That day, 200 little beams of prayer light were shooting straight to heaven from Rising Star. I truly believe that God heard every single pray and felt our faith, because at 8:00 pm Dr. Susan, the Indian staff director, came rushing to tell Shaun and I that Mona Vie had finally called, and that our bus would be there to pick us up at 6:00 am the next morning. We were so unbelievably excited that most of us hardly slept. We finally boarded the bus around 8:30 (Naturally, the bus driver was running on "Indian time" as they call it) and prepared for a journey of ‘about 8 hours’. Nay Nay. This ‘8 hour’ drive turned out to be closer to 12 hours. By the end of the trip I had the throw-up drill down. At any sign of nausea… Left side of purse. Ziplock. Run. Open under child’s mouth. Hold and comfort until vomit has passed. Wipe for face and hands. Gum. Lead child to the front of the bus and lovingly banish them from iPods and movies. Throw bag out of the bus. They were troopers. Nearly every one of them threw up at least once but not once did we hear a word of complaint. Little Buji threw up five times and each time would look up from her plastic bag and say with a smile on her face, "OK. I'm done." Our amazing Joseph very accurately described the bus as “vomit land”. SO glad I decided to take the bags, wipes and gum.
After a long day of travel, we finally got to Coimbatore and crashed! The kids were taken to stay in a really nice apartment, and all of us long-term volunteers got to stay in a beautiful 5-star hotel, Le Meridian, provided by Mona Vie. The next morning, we got up early to check out the venue and rehearse on stage. It was really cute to see how in awe all of the kids were. Most of them have only been exposed to their teeny little villages and colonies and had never even dreamed of performing in a place like this for so many people. We headed back to the apartment after a great rehearsal and got the kids ready for their big show. Michael Alex had graciously sponsored Promethean Spark in buying sharp new Indian costumes for LifeDance. They looked SO darling in their brand new costumes with the boys' hair all gelled up and the girls with their performance make up.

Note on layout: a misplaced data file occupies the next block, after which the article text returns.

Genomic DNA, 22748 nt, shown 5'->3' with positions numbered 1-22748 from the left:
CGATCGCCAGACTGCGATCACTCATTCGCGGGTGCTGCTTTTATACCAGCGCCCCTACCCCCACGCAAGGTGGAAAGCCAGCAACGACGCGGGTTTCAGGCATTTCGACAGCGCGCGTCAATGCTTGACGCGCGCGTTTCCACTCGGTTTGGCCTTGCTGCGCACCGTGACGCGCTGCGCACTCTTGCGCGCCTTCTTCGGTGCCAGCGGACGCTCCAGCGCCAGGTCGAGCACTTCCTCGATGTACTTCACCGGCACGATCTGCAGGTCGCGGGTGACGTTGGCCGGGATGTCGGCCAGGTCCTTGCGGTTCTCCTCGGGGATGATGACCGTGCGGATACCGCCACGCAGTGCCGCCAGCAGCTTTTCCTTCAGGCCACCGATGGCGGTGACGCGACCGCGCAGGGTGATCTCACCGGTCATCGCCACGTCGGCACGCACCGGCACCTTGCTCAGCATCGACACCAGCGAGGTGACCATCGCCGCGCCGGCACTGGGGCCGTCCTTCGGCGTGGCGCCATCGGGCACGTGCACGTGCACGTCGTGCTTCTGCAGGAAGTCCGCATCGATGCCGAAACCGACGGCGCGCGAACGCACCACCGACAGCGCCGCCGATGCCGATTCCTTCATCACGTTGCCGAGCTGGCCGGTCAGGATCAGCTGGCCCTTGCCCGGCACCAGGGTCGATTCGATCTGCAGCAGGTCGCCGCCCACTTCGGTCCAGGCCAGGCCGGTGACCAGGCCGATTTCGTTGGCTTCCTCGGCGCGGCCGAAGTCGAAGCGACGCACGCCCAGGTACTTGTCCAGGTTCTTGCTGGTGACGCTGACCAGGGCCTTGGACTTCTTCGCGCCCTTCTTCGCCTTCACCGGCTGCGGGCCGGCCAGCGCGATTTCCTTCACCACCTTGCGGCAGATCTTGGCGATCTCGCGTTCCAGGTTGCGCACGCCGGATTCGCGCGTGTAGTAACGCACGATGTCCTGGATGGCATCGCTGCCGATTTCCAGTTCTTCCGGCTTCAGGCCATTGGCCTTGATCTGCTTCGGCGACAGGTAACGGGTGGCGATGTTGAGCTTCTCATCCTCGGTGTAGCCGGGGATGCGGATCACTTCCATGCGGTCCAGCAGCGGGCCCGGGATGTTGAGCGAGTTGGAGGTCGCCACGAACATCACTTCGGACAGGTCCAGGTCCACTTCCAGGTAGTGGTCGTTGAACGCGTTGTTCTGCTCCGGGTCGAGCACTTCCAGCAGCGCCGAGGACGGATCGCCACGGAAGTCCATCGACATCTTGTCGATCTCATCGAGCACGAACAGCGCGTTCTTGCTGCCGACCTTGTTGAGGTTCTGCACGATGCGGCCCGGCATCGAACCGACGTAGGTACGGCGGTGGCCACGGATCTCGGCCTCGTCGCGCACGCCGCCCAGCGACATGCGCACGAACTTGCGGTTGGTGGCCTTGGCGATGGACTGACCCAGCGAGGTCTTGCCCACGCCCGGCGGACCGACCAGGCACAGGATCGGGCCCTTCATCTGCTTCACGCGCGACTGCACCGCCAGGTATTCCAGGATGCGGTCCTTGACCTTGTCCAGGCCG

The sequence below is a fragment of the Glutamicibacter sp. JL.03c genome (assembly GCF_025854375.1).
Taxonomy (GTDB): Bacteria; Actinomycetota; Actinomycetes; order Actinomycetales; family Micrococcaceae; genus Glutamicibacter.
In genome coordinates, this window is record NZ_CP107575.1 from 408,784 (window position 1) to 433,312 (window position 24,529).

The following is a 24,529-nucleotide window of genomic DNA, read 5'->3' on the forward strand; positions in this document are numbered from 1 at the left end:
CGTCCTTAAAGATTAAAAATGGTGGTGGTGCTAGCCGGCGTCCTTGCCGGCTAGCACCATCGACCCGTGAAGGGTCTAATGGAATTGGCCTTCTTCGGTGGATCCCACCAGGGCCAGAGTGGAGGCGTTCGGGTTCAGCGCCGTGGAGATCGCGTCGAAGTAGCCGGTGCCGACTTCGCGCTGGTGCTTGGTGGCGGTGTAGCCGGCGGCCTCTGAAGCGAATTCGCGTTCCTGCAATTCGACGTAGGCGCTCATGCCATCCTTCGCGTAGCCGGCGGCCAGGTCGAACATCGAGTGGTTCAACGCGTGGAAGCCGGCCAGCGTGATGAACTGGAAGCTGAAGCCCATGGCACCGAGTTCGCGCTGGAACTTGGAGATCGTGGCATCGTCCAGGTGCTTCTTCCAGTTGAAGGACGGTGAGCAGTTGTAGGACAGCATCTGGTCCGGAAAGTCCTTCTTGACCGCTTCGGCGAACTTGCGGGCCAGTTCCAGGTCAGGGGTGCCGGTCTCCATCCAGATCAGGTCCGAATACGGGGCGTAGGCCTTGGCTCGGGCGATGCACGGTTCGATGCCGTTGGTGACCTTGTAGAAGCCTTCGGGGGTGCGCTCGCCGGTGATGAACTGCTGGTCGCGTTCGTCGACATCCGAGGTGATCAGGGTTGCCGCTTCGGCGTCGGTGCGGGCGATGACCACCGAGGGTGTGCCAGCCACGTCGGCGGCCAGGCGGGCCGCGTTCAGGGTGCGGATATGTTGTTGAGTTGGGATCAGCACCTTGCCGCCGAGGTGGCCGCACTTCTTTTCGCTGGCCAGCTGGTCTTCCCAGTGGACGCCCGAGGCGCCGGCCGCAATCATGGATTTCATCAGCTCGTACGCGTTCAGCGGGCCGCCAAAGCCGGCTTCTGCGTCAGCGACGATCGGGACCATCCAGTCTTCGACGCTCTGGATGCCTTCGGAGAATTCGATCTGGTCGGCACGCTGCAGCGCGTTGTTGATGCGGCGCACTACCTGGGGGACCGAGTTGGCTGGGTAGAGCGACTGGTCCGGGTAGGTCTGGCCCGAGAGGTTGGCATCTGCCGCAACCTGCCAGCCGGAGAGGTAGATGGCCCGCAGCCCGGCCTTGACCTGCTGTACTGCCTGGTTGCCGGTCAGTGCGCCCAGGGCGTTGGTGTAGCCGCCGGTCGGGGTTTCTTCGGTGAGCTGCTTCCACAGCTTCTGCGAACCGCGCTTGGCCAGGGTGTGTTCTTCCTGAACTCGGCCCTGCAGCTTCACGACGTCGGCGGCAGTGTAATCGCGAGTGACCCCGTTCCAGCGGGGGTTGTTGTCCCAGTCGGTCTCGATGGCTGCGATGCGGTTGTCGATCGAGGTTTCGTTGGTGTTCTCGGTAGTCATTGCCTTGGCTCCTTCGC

We arrived at the convention hall a couple hours before we had to be on stage, so we played around, took pictures, and did a warm-up to focus their energies and prepare the troupe for the show. The time finally came, and we said one final prayer backstage. Shaun Parry gave an motivating powerpoint presentation introducing Rising Star and our mission to the massive audience and turned the time over to the kids. They performed three numbers:
1. Bharatanatyam Welcome Dance (a traditional Indian welcome dance)
2. Stayin' Alive (a new theatrical number depicting life in the streets and the fight for survival. This is the one we learned the week of…. Yeah, crazy!)
3. Somebody Out There (the classic, trademark number for Life Dance)
***A little background on this piece-- Somebody Out There is a truly inspired number depicting the pain and sorrow that everyone experiences in life, specifically the challenges that our kids face: seeing loved ones suffer from leprosy, and suffering themselves. It tells about how we have the power to lift and love others who are struggling and how once we have been helped, we can help others.
At the end of the final number, we received a standing ovation from over three thousand Indians and half of the audience was in tears. I was, of course, a mess. Seeing my kids perform so beautifully and literally start to change the world’s perspective was to this day, one of the most beautiful moments of my life. I was so proud. They were each presented with a dozen roses and the audience was invited to donate to Mona Vie’s More Project, which provides the sponsorship for Rising Star. So many extremely generous donations were provided, and the amounts were announced over the loudspeakers. When the kids saw the reaction they sparked and that they really did succeed in sharing their message, they got emotional too. Even the tough and always cool, Ashok broke down as the significance and power of the moment sunk deep in his heart. We were all hugging and crying and it really was such a perfect ending to an amazing show. There isn’t a doubt in my mind that God heard and answered the prayers of those children and I am so grateful that he did.